So, for the greater good of the country, I will hold my nose and vote for Biden. And, while I think that the whole Republican Supreme Court maneuvering stinks of the height of hypocrisy (and that they eventually will pay a price for opening this can of worms), if Barrett is appointed to the Court at least one of our civil rights will be protected, even if others will undoubtedly be endangered.

    I have lived a long time, and never imagined to see our country in such a state. My heart weeps for what we could have been.

  8. steve irvin

    president trump actually cares about our country. The opposition has continually edited and misconstrued his comments. While I don’t agree with everything he does (can anybody say they have agreed with a leader entirely?) he is the best choice to keep this country great. He won’t sell us out to the middle east or China or Russia, I believe the Biden machine will. Trump has held other nations accountable for their treaty promises and financial responsibilities. As for the pandemic it is not his fault (China?) When he wanted to close off travel the political machine stopped him, now they blame him for not doing it. He is crass and rough and very tough. If you want to be taxed out of your middle class life style and lose more and more rights vote Biden. If you want a strong and prosperous country that may still may not be perfect but have a chance to work with vote Trump. But above all do not let a single issue drive your vote,

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Q&A: What’s Next for the ACE Act?

Yes, this important legislation can be enacted, even if President Trump is too busy to sign it

Now that Congress has passed the America’s Conservation Enhancement Act, there are fish and wildlife conservation projects ready to be launched with support from the programs and investments included in this important legislation. As of today, it awaits a very busy president’s signature.

We saw some questions on social media about what happens if Trump doesn’t sign it—not because he is opposed to ACE, but because he is in the midst of an unprecedented pandemic and reelection campaign. Watch this quick video for the answer!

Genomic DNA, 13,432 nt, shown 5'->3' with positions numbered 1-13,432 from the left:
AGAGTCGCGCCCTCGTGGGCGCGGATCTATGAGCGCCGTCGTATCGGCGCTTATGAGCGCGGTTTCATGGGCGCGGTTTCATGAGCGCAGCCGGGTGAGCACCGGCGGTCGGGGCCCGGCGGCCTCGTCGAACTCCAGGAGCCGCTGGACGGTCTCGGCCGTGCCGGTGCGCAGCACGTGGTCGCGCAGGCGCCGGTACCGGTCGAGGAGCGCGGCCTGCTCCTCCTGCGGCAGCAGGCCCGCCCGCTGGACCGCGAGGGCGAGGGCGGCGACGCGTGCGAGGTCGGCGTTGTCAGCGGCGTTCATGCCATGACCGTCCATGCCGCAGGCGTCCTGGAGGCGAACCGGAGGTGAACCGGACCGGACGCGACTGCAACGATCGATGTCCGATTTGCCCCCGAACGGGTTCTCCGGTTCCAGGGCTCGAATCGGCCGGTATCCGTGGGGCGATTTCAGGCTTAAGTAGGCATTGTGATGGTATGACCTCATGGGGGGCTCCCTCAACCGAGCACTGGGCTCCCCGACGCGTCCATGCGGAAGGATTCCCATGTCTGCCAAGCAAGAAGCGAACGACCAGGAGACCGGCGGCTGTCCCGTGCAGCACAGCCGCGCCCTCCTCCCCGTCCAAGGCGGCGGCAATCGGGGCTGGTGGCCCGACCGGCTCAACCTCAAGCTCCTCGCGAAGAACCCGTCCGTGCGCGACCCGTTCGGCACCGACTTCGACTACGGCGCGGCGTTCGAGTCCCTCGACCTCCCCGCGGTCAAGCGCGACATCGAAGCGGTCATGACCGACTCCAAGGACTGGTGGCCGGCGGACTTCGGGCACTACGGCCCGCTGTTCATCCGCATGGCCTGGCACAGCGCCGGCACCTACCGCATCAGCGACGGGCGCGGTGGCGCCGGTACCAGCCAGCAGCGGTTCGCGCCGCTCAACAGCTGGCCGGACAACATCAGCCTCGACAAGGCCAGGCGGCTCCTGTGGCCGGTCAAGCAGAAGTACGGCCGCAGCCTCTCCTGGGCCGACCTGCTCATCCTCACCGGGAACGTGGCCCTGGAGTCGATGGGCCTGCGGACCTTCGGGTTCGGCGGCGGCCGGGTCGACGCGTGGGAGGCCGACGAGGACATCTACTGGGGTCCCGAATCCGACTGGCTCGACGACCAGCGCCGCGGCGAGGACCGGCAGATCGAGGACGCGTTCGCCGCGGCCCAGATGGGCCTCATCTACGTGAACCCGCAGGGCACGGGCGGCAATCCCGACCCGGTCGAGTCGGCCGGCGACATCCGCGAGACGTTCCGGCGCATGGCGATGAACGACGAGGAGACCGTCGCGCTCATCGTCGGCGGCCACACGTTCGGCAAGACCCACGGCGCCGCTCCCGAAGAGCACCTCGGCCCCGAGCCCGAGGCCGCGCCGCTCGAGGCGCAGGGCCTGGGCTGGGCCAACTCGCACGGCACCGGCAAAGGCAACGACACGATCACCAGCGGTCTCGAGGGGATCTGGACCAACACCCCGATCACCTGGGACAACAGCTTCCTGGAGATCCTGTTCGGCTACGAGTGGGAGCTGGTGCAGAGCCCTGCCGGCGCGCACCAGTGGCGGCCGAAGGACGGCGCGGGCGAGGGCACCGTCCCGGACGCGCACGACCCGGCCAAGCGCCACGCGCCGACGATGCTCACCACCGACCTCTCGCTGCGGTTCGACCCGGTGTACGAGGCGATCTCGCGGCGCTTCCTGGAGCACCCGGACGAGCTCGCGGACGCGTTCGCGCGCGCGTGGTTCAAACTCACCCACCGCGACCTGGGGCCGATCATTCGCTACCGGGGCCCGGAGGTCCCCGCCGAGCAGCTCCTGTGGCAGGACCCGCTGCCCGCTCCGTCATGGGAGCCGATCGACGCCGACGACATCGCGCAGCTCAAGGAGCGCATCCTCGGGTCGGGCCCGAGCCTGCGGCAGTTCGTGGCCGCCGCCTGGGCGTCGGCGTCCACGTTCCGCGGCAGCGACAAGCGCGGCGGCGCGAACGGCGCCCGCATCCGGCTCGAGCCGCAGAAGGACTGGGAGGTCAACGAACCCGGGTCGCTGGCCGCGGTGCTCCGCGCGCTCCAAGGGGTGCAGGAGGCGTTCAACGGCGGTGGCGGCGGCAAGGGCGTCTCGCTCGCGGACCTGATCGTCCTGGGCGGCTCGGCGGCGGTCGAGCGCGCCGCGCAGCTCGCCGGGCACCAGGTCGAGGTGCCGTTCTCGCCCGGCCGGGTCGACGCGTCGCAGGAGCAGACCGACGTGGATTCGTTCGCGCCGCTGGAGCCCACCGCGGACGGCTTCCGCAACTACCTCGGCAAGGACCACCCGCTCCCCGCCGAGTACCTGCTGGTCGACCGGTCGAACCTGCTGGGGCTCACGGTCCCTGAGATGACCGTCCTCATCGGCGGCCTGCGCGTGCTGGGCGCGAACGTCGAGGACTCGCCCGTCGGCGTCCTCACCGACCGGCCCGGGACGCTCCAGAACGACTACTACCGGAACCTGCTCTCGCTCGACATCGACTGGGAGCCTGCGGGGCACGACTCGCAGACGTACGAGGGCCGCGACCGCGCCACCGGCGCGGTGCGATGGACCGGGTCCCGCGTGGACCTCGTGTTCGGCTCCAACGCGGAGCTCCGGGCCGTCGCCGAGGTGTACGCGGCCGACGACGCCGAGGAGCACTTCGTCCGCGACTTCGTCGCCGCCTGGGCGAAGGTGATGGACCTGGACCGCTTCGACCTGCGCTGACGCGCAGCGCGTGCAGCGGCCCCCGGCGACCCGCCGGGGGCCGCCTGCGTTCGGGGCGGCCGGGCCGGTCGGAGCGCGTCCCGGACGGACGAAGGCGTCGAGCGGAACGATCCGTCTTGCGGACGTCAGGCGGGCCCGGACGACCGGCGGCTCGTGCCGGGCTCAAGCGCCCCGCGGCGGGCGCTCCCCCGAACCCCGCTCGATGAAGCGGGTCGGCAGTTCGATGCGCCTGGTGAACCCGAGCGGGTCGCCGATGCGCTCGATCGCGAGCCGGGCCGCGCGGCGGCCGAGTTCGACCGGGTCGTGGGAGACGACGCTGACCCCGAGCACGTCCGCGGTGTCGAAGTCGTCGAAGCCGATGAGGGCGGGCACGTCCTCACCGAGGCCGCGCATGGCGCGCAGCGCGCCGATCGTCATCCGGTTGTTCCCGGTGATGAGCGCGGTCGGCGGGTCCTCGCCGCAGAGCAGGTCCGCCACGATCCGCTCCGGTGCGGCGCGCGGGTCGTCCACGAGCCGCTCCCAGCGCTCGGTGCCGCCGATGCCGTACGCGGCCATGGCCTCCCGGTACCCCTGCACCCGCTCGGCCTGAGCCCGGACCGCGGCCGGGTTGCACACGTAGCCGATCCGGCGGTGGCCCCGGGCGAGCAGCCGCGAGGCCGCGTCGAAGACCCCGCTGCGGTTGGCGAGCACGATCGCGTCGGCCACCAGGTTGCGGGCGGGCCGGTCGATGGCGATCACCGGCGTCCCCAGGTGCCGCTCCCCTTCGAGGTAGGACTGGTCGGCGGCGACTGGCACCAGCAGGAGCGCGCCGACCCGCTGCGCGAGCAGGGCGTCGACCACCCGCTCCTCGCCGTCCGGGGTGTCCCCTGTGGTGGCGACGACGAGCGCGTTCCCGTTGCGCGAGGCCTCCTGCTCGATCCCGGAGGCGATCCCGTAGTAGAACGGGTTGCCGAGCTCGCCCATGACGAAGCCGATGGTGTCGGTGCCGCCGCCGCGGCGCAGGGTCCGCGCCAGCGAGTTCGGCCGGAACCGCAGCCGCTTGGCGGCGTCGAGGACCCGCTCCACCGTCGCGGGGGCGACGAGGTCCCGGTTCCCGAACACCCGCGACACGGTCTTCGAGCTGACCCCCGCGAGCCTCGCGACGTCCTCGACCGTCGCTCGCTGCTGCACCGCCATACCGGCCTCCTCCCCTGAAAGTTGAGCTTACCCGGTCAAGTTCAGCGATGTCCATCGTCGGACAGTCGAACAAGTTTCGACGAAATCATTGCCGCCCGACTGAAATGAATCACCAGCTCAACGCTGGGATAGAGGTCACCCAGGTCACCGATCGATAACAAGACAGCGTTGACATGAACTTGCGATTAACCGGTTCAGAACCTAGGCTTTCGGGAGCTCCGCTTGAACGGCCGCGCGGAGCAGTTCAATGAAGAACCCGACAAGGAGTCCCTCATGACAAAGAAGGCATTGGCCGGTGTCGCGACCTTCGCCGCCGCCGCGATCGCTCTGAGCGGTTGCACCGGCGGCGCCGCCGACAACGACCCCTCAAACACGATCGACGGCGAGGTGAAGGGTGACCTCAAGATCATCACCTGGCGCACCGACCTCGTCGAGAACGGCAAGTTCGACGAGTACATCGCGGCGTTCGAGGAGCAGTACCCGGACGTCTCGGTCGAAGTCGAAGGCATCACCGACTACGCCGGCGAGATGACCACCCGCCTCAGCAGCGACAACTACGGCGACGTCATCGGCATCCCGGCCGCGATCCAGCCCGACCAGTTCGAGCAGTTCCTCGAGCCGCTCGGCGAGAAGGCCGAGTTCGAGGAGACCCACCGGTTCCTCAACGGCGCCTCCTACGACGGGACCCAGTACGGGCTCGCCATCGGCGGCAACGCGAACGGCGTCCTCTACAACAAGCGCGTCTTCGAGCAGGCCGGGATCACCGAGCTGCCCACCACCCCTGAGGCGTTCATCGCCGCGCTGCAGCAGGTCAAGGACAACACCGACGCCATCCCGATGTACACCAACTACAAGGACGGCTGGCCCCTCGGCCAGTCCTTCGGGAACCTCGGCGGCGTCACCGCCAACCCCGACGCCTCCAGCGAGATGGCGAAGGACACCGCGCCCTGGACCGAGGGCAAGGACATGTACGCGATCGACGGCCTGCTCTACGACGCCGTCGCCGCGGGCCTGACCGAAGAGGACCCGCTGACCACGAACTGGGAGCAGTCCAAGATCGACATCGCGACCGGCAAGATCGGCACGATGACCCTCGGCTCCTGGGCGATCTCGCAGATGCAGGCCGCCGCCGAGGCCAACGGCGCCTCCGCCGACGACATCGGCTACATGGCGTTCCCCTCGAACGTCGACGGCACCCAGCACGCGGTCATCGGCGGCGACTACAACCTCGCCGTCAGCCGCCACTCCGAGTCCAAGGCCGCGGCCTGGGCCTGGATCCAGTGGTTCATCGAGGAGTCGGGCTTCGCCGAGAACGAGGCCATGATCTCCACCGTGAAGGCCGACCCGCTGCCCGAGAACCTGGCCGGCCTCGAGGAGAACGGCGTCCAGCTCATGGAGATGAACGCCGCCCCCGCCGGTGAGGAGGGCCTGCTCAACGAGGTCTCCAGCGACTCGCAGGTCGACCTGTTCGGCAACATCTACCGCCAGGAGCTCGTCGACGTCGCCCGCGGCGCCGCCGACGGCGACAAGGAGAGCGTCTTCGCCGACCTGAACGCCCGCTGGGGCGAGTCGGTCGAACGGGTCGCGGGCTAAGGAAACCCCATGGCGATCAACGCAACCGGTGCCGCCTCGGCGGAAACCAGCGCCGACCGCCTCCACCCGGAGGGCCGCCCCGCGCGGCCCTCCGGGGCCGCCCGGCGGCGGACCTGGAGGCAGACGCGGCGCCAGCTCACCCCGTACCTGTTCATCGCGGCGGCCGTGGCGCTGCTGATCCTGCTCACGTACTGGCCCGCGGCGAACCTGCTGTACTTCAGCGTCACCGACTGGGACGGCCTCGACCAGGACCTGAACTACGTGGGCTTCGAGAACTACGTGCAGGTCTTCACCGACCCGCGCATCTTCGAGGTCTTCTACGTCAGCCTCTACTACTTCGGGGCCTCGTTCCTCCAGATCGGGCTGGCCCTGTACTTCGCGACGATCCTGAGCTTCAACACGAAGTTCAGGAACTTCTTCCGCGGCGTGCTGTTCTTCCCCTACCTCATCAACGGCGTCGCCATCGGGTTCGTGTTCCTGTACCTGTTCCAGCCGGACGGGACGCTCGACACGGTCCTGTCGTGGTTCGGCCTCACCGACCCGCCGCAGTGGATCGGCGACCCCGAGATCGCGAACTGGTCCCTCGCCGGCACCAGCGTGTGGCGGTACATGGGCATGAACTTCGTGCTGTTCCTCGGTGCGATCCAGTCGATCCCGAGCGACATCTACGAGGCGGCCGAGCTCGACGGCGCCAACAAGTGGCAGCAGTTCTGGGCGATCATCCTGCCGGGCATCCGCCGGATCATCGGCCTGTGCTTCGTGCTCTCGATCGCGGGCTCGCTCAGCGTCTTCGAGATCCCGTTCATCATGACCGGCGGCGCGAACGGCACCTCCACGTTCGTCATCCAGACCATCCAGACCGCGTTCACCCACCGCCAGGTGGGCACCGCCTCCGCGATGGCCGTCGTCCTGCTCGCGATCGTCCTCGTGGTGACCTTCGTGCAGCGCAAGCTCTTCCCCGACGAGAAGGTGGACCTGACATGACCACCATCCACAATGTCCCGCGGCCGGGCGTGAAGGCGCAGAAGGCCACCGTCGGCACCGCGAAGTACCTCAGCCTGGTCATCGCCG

Top image courtesy of Tony Rocheford/USFWS Midwest

October 7, 2020

House Leaders Should Demand Action from USDA on Chronic Wasting Disease

Hunters need lawmakers to address USDA’s failure to invest in effective deer disease solutions

Long before COVID-19 emerged, Minnesota’s deer hunters and wildlife enthusiasts had been worried about an epidemic that threatens some of our most iconic wildlife species and important outdoor traditions.

Of course, I’m talking about chronic wasting disease. It too has the ability to alter the fabric of our lives, and it deserves our attention.

The best way to end the spread of CWD – a wildlife disease with no known cure that is 100-percent fatal and threatens Minnesota’s whitetail deer and moose – is to stop the movement of potentially infected animals, whether they are alive or dead. Deer hunters now have a comprehensive set of rules to abide by as they harvest deer and transport carcasses around the state. The state has also taken steps to slow the movement of live captive animals that are especially well-suited to spread the disease.

But while the regulation of wild deer and deer hunters falls entirely to the Minnesota DNR, the U.S. Department of Agriculture and Minnesota’s Board of Animal Health, retain the authority to regulate captive deer raised by deer farmers. An agency at the USDA, the Animal and Plant Health Inspection Service, is tasked with the job of ensuring that potentially CWD-infected live deer aren’t being moved across the landscape.

It is a job they aren’t doing particularly well. APHIS uses what they call the Herd Certification Program, an utterly toothless (and strictly voluntary) method for keeping captive deer herds “low-risk.” But the facts tell a different story when each and every year, so-called “low-risk herds” still manage to transport CWD-positive deer across state lines.